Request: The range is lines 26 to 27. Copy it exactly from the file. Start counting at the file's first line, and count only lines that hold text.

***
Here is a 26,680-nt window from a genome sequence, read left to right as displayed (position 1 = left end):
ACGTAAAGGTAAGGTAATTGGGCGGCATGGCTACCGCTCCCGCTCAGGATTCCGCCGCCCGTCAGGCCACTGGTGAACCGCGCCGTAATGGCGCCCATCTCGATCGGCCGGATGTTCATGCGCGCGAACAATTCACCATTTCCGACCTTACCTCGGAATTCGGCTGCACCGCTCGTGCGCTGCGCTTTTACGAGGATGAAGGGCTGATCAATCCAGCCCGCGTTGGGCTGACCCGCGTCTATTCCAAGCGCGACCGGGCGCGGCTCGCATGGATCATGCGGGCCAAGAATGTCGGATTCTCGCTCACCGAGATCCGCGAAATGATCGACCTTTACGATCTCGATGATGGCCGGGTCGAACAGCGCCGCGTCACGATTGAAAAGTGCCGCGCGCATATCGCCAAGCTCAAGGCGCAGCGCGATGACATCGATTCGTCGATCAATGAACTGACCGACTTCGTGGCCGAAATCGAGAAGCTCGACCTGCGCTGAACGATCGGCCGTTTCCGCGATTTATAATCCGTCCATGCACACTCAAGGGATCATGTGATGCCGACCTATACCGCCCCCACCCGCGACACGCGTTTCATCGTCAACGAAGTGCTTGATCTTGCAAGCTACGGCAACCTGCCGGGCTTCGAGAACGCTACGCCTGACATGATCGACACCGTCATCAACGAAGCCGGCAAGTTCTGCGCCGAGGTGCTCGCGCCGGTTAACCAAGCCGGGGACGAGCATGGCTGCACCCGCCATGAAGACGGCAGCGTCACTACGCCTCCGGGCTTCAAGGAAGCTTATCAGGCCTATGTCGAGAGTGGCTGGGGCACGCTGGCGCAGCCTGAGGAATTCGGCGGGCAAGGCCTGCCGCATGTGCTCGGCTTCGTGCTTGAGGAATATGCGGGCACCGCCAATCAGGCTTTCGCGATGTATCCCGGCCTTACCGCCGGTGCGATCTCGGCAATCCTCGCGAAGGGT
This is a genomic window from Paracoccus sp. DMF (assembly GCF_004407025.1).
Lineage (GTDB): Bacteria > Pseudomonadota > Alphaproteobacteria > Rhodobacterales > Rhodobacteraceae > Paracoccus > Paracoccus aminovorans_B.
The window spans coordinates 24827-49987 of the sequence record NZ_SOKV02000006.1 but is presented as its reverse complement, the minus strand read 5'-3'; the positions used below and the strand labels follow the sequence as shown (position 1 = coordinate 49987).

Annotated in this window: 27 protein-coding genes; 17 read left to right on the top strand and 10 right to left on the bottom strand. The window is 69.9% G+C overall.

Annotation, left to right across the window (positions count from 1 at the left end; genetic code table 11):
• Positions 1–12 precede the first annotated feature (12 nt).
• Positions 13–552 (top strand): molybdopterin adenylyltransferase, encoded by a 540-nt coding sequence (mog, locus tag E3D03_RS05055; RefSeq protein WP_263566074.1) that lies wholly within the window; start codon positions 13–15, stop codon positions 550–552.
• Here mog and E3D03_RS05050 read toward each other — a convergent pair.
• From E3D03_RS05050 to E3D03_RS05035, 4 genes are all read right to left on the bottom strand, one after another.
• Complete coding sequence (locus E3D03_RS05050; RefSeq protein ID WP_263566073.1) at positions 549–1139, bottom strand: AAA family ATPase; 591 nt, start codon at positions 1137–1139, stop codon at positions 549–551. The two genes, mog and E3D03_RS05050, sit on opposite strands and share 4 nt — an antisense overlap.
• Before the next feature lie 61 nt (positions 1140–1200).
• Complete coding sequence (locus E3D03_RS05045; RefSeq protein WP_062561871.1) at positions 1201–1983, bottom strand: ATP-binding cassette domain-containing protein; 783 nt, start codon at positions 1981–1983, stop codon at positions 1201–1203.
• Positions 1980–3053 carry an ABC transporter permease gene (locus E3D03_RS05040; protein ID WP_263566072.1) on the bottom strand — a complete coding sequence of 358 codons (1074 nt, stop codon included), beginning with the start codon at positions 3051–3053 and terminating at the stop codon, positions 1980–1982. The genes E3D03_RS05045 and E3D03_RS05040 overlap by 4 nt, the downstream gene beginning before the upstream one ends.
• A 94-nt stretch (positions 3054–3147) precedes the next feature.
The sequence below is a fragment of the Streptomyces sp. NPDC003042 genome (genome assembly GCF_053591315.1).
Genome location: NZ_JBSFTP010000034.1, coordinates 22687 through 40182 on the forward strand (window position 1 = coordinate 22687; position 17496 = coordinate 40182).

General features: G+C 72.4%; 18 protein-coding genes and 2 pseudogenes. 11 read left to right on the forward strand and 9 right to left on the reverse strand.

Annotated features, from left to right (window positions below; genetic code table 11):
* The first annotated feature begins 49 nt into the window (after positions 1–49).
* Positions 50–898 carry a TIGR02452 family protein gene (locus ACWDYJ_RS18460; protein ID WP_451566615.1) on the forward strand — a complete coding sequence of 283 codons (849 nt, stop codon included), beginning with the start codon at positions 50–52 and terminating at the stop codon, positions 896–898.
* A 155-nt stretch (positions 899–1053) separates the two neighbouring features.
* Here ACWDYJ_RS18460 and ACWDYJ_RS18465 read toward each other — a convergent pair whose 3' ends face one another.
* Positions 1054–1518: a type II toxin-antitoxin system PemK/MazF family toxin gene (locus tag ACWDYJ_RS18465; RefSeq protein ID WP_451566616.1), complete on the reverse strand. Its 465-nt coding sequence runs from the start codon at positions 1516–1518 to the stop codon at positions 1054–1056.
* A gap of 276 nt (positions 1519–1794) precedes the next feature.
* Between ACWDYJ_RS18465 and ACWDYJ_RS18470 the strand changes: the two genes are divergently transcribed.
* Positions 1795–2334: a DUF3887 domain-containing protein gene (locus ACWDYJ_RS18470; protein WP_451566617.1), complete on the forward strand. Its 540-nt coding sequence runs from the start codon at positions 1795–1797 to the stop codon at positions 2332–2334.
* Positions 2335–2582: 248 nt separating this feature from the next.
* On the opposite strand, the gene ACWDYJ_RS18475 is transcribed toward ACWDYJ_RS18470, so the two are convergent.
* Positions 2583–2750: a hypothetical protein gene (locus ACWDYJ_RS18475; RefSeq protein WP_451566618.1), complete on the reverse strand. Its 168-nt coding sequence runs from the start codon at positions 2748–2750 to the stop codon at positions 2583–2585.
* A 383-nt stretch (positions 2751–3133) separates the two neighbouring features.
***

* A gap of 276 nt (positions 1519–1794) precedes the next feature.
* Between ACWDYJ_RS18465 and ACWDYJ_RS18470 the strand changes: the two genes are divergently transcribed.